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Opposite Earth by Jeff Snyder.
This is an animated notation piece for an open instrumentation. It was written for PLOrk in 2016 and is intended to be performed by a combination of acoustic and electronic musicians, but this is a version that just uses electronic sounds. The graphic score is realized in javascript and the synthesis is all created using WebAudio. The conductor changes the image components live to guide the course of the piece. For instance, the conductor can add and remove rings (performers), planets (pitches), and ticks (percussive sounds) at will. The color of the lines conveys which of five scales is used. Moons are played by the same performers that are handling the planet they orbit around. Thanks to Drew Wallace for much of the Javascript magic!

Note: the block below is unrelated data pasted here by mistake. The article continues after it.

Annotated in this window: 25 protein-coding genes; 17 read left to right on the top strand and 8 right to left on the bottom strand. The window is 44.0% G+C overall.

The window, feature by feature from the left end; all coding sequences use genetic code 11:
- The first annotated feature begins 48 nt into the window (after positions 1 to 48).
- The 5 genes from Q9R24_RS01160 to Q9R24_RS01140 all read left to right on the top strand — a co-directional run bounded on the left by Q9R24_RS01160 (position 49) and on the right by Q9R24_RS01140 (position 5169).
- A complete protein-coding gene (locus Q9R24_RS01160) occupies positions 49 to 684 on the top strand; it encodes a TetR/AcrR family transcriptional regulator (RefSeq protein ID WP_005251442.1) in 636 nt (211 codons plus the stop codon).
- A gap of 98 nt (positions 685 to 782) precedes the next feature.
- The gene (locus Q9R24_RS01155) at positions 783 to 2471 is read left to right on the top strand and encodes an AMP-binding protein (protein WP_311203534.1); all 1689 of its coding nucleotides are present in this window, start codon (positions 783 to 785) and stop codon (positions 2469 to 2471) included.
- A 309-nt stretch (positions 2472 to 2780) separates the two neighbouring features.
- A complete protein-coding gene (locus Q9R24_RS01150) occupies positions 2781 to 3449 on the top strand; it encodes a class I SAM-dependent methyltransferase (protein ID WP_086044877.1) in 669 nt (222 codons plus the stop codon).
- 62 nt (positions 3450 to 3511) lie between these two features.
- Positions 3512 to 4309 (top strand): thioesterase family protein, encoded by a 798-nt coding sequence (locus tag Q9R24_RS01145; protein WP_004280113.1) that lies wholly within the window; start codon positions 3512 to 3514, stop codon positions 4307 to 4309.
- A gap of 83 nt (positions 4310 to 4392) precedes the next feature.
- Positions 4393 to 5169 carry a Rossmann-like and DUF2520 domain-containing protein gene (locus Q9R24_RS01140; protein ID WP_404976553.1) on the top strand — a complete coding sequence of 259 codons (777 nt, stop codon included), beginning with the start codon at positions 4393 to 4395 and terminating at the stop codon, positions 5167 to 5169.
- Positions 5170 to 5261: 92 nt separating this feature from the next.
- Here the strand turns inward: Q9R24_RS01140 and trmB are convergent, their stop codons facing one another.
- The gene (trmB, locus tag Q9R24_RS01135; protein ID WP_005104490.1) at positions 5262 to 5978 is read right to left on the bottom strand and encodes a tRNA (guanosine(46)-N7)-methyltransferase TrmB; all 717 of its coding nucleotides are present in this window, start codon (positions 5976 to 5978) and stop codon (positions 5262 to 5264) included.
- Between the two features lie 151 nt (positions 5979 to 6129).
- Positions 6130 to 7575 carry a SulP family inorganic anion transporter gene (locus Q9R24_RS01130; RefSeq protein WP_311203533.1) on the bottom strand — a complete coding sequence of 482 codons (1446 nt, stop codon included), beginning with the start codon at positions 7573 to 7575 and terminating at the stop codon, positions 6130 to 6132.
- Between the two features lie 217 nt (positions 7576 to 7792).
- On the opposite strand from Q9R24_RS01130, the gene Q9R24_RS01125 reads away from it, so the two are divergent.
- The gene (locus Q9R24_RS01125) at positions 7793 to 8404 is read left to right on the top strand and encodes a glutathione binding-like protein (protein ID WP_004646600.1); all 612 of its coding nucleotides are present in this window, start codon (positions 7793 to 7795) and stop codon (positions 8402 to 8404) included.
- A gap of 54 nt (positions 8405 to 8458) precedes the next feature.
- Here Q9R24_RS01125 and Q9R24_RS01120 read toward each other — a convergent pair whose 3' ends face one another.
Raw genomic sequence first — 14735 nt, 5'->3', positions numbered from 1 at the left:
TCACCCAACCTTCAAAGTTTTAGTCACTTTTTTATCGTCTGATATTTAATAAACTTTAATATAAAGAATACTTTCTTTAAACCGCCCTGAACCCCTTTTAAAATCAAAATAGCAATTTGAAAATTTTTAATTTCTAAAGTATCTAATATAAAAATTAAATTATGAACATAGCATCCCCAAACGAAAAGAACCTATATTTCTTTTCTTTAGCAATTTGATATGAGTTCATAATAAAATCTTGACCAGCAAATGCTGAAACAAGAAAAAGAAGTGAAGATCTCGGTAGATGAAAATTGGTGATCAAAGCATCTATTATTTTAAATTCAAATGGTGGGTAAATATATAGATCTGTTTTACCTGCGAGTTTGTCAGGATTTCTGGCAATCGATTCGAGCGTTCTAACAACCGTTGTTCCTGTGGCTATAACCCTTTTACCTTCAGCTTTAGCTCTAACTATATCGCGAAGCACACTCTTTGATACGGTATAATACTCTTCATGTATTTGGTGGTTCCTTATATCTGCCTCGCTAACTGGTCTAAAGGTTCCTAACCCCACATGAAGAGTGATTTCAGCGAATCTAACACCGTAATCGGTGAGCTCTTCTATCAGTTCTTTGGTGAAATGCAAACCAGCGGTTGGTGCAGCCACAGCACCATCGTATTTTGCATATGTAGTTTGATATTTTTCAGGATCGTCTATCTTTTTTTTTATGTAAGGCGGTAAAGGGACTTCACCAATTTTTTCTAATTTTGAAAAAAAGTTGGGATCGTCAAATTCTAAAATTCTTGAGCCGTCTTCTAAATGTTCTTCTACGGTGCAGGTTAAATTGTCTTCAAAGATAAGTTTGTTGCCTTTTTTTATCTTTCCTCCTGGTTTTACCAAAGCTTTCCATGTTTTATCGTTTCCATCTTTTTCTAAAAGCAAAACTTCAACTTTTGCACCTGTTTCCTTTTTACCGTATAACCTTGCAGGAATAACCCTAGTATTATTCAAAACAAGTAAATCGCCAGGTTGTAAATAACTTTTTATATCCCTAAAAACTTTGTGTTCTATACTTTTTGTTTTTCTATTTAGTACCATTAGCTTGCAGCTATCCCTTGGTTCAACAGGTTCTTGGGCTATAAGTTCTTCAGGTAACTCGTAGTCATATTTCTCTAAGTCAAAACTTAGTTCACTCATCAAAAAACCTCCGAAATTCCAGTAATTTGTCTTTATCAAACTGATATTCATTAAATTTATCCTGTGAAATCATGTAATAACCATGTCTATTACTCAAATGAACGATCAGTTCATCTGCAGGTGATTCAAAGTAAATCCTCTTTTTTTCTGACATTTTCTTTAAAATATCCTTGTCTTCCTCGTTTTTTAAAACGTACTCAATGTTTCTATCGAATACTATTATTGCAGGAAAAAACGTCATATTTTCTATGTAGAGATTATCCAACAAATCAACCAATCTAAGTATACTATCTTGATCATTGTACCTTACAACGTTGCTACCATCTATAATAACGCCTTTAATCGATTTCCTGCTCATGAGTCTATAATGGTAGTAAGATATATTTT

If you want to try out controlling the piece yourself, visit https://spiricom.github.io/sunspots/planets/

To use that website, it requires Chrome with experimental canvas features enabled in chrome://flags
It's controlled with the computer keyboard and the mouse position:

` (the top left key below escape) selects all rings.
numbers 1 through 8 select individual rings.
9 makes rings visible or invisible.
0 adds or removes moons.
- adds or removes ticks.
p adds or removes planets.
the arrow keys add or remove the "play" lines.
s, d, f, g, and h set the color of the next line you add (and therefore the scale).
z through / set the division of the ticks.
mouse X position is the size of planets - maps to decay time of notes.
mouse Y position is the blue/red color at the upper left hand corner of the screen. It maps to timbre, dark to bright.

For an interesting collection of information about animated notation works, check out Ryan Ross Smith's animated notation website. http://animatednotation.com/

We don't have a recording yet of an acoustic performance. Here's a rough iPhone video of a performance at the Princeton University Art Museum.